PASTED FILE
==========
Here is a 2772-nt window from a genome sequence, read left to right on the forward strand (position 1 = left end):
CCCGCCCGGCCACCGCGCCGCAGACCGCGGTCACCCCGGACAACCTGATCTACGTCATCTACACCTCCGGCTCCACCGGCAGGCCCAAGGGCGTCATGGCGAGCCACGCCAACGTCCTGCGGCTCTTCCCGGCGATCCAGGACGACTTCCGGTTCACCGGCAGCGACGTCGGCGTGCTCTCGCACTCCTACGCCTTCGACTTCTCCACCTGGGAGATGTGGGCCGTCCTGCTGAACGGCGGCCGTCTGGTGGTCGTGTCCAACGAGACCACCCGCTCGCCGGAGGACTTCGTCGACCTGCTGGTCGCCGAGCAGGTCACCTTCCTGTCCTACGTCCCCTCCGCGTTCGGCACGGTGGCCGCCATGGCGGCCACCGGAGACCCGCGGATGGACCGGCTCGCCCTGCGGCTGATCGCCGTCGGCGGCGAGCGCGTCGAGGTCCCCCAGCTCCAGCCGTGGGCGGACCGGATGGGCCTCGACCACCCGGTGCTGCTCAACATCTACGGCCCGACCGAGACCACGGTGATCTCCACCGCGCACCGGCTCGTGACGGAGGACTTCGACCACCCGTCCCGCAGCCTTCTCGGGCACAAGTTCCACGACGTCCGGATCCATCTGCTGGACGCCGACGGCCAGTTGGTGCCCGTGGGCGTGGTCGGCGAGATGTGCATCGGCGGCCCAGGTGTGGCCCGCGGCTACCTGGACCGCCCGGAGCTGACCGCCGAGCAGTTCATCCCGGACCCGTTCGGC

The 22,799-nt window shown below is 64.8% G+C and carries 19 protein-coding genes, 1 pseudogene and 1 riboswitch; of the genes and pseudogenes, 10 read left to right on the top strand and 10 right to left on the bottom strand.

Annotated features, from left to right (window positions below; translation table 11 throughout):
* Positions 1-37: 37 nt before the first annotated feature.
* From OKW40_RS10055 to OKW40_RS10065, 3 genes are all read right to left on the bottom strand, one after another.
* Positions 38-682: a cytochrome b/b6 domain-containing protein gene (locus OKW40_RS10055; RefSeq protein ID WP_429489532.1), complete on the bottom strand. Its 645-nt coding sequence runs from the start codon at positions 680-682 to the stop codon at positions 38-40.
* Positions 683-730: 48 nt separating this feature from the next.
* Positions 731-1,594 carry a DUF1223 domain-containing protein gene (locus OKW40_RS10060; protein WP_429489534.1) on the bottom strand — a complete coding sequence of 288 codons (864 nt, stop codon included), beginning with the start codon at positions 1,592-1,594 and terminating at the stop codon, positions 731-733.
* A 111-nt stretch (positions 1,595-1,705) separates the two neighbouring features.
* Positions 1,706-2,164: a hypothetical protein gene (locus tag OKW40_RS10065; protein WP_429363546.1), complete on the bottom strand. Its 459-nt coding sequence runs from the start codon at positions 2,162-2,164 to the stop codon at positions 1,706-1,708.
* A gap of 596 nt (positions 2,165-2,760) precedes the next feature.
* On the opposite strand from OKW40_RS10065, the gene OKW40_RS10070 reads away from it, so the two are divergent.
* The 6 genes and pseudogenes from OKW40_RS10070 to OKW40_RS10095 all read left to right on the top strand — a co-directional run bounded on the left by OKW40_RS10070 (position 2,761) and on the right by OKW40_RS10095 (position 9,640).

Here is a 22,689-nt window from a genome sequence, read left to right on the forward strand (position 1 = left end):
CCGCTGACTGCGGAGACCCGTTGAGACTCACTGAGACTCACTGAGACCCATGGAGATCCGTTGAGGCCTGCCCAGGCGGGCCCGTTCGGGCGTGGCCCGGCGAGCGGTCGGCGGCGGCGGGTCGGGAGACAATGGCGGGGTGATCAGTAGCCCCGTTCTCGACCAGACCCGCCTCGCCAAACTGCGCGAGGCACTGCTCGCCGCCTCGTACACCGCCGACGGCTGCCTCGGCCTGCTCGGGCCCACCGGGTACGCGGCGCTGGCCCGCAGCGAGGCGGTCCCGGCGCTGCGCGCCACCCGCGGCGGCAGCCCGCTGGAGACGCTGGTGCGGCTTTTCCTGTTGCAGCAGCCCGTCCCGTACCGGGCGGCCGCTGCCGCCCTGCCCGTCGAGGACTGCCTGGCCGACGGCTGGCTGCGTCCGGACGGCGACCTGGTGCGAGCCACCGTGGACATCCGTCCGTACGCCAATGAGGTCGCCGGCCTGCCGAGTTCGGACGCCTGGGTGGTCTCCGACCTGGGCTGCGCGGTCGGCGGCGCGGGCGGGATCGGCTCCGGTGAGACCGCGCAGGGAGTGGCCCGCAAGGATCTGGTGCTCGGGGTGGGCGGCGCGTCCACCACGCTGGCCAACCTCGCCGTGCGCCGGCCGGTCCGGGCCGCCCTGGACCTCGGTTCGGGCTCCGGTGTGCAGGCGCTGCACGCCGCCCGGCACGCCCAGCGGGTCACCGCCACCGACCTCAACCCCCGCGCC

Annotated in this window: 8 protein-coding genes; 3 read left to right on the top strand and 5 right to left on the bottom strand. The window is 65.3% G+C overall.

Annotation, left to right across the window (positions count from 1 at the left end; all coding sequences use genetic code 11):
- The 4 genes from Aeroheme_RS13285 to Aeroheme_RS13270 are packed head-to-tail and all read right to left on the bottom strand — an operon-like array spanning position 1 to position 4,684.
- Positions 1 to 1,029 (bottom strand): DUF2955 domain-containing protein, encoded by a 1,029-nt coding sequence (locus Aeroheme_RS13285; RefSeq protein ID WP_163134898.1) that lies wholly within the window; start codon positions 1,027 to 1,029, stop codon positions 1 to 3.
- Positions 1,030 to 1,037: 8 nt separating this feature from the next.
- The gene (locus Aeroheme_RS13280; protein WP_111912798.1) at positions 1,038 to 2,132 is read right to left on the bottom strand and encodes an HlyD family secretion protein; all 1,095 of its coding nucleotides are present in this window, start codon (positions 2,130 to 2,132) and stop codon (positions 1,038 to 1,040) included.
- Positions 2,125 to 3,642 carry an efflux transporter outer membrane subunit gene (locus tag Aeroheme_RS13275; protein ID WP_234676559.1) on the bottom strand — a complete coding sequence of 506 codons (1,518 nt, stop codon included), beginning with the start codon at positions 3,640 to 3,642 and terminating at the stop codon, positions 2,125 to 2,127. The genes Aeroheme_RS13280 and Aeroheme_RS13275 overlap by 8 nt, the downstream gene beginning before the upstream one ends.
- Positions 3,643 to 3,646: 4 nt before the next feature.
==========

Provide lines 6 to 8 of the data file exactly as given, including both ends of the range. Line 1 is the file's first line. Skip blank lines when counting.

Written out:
* From OKW40_RS10055 to OKW40_RS10065, 3 genes are all read right to left on the bottom strand, one after another.
* Positions 38-682: a cytochrome b/b6 domain-containing protein gene (locus OKW40_RS10055; RefSeq protein ID WP_429489532.1), complete on the bottom strand. Its 645-nt coding sequence runs from the start codon at positions 680-682 to the stop codon at positions 38-40.
* Positions 683-730: 48 nt separating this feature from the next.